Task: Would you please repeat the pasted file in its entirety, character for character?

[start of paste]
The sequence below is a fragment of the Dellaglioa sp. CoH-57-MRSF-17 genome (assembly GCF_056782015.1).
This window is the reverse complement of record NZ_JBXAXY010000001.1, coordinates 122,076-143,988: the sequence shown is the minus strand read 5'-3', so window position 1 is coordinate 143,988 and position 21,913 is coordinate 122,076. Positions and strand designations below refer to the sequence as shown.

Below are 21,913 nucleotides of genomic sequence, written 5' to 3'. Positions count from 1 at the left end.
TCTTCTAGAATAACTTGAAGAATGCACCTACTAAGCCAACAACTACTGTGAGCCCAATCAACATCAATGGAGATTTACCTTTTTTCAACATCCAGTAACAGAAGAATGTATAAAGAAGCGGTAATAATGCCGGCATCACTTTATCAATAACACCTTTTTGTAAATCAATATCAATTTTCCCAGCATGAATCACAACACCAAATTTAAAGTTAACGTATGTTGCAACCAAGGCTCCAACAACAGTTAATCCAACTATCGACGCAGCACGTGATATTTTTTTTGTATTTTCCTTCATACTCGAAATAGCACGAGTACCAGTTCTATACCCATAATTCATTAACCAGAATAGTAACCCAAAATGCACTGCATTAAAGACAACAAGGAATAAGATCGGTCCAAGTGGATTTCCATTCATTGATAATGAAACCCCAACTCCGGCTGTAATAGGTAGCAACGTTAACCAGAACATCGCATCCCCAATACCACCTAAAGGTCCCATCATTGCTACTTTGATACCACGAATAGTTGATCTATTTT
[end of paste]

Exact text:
The sequence below is a fragment of the Dellaglioa sp. CoH-57-MRSF-17 genome (assembly GCF_056782015.1).
This window is the reverse complement of record NZ_JBXAXY010000001.1, coordinates 122,076-143,988: the sequence shown is the minus strand read 5'-3', so window position 1 is coordinate 143,988 and position 21,913 is coordinate 122,076. Positions and strand designations below refer to the sequence as shown.

Below are 21,913 nucleotides of genomic sequence, written 5' to 3'. Positions count from 1 at the left end.
TCTTCTAGAATAACTTGAAGAATGCACCTACTAAGCCAACAACTACTGTGAGCCCAATCAACATCAATGGAGATTTACCTTTTTTCAACATCCAGTAACAGAAGAATGTATAAAGAAGCGGTAATAATGCCGGCATCACTTTATCAATAACACCTTTTTGTAAATCAATATCAATTTTCCCAGCATGAATCACAACACCAAATTTAAAGTTAACGTATGTTGCAACCAAGGCTCCAACAACAGTTAATCCAACTATCGACGCAGCACGTGATATTTTTTTTGTATTTTCCTTCATACTCGAAATAGCACGAGTACCAGTTCTATACCCATAATTCATTAACCAGAATAGTAACCCAAAATGCACTGCATTAAAGACAACAAGGAATAAGATCGGTCCAAGTGGATTTCCATTCATTGATAATGAAACCCCAACTCCGGCTGTAATAGGTAGCAACGTTAACCAGAACATCGCATCCCCAATACCACCTAAAGGTCCCATCATTGCTACTTTGATACCACGAATAGTTGATCTATTTT